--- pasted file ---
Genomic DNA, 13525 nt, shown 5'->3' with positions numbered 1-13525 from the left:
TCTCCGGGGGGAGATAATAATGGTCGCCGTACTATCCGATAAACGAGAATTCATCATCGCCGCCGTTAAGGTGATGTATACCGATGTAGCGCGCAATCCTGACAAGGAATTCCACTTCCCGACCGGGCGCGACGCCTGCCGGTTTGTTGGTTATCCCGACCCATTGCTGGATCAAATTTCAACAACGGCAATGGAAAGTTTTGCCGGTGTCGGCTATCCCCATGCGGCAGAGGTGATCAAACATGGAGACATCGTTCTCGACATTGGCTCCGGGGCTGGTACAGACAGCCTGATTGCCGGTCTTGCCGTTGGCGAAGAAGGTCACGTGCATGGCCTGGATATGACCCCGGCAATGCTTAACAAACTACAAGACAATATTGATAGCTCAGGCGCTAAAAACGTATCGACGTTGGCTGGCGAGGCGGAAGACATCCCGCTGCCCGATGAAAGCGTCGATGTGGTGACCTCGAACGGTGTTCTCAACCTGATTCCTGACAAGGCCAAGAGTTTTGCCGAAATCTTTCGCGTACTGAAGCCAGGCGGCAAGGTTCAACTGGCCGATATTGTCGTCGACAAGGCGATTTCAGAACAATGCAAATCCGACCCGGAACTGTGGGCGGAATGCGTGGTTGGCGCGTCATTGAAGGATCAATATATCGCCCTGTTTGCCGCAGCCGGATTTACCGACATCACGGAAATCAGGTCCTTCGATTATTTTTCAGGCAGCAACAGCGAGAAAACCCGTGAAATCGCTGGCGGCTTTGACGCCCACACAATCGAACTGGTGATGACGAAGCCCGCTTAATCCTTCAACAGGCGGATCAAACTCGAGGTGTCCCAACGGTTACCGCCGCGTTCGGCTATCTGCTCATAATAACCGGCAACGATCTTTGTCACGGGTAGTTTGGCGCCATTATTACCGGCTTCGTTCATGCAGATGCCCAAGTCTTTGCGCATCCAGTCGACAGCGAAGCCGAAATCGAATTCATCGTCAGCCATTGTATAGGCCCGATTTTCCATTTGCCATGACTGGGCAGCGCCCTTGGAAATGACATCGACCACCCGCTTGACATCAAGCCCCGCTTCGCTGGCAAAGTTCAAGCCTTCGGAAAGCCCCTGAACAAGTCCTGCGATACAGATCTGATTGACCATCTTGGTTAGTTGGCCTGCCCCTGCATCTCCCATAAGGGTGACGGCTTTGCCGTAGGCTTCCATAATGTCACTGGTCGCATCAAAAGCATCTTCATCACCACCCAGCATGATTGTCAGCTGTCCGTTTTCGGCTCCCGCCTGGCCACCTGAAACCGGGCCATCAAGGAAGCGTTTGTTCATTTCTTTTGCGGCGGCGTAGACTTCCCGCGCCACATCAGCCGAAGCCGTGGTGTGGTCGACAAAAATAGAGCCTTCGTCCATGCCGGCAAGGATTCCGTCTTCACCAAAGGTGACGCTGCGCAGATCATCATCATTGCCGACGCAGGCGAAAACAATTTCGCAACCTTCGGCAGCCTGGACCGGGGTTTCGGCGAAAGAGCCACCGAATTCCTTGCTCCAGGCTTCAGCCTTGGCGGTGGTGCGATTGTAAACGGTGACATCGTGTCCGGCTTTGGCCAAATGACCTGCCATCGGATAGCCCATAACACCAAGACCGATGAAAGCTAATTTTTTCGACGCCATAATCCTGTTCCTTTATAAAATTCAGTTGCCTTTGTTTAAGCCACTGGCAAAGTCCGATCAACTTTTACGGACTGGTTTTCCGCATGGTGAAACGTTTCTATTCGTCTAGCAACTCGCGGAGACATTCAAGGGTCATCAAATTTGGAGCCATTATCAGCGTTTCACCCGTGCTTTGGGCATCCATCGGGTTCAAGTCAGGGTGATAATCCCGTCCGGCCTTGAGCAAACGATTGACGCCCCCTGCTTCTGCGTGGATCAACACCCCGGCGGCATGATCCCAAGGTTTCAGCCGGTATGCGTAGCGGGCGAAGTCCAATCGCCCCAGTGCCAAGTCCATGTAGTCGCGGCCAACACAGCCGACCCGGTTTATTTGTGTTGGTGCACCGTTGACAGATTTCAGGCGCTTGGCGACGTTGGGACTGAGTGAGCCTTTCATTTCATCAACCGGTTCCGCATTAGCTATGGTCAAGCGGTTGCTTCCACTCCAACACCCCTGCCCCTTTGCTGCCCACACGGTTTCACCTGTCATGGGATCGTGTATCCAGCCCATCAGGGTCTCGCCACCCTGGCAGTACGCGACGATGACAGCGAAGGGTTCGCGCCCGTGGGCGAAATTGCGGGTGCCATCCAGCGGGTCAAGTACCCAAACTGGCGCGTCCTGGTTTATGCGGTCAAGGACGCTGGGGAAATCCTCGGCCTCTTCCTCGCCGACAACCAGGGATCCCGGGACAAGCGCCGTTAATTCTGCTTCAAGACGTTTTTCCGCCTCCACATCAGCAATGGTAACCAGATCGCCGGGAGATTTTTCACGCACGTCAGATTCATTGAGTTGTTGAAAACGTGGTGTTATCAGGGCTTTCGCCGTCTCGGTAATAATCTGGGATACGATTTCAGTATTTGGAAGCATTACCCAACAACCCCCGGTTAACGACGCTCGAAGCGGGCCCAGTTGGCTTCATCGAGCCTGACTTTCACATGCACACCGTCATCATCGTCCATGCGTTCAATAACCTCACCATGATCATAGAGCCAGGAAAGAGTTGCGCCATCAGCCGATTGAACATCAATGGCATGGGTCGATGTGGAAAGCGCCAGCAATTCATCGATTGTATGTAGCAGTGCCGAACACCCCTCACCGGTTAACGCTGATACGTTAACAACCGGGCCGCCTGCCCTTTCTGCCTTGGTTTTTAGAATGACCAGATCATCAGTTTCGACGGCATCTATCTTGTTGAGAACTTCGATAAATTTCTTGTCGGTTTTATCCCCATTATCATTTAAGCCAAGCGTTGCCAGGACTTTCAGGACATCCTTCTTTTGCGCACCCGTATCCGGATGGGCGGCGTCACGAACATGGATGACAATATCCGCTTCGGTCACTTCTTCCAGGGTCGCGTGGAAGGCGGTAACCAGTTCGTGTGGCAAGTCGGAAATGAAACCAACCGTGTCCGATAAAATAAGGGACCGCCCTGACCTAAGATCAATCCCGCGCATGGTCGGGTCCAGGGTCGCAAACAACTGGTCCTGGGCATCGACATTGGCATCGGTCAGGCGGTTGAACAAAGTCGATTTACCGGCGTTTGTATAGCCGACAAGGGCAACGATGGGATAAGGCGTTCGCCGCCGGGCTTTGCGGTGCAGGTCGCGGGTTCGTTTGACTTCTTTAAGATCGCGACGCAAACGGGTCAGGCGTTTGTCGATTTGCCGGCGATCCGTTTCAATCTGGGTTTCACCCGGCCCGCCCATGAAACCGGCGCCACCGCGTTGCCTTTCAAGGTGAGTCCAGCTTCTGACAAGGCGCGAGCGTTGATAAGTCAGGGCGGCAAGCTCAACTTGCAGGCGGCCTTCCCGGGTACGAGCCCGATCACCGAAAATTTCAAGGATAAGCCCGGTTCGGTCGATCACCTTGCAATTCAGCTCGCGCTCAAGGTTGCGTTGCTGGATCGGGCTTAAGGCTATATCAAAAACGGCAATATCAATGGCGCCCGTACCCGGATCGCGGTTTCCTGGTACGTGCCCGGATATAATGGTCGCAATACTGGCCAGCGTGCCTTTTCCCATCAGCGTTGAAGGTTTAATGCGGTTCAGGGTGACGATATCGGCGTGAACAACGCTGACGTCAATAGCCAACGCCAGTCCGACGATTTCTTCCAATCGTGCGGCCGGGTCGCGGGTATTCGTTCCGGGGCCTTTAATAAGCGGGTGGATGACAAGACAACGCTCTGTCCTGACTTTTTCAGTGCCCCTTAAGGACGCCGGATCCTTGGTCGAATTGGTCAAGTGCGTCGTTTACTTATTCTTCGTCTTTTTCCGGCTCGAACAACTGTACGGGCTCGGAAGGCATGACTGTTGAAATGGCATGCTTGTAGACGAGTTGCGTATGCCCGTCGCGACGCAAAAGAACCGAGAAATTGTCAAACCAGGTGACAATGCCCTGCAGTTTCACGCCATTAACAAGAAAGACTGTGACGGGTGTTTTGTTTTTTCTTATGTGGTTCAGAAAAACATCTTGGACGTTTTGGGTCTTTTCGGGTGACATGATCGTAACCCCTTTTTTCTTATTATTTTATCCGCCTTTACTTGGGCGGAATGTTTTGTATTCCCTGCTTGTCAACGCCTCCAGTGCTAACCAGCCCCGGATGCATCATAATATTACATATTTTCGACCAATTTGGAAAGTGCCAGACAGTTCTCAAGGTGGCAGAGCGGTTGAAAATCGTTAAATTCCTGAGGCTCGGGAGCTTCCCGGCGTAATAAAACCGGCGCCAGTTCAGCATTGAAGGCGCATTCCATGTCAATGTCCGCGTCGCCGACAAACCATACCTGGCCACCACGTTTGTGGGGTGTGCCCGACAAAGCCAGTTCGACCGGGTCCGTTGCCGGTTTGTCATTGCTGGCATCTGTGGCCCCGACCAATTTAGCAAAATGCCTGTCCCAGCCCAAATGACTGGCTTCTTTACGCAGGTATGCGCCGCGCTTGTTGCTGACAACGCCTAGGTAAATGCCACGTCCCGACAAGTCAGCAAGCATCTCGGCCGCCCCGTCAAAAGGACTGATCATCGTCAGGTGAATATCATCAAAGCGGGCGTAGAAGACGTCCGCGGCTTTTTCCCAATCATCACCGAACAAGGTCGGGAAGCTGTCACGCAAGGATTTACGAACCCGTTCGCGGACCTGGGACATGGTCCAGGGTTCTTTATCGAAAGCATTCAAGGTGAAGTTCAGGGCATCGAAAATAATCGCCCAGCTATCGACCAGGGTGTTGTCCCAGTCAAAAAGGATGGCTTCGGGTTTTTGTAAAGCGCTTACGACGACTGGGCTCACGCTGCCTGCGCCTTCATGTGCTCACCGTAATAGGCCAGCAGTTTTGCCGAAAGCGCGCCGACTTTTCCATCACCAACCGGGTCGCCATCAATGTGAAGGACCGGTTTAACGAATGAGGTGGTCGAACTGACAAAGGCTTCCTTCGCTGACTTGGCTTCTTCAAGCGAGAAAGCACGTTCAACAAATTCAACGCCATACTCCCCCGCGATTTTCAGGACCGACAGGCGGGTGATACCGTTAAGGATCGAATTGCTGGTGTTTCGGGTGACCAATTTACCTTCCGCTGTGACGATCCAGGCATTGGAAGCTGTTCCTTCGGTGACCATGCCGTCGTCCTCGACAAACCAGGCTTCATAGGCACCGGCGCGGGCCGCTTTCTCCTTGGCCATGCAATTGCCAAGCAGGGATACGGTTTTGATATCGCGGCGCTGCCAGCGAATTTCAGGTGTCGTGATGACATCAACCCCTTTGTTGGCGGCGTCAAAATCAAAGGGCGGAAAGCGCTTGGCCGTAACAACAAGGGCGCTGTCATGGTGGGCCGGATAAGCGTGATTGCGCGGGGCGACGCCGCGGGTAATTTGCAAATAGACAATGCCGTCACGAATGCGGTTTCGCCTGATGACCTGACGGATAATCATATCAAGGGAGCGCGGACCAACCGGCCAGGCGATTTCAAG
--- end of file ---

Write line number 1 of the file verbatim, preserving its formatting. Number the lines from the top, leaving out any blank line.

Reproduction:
Genomic DNA, 13525 nt, shown 5'->3' with positions numbered 1-13525 from the left: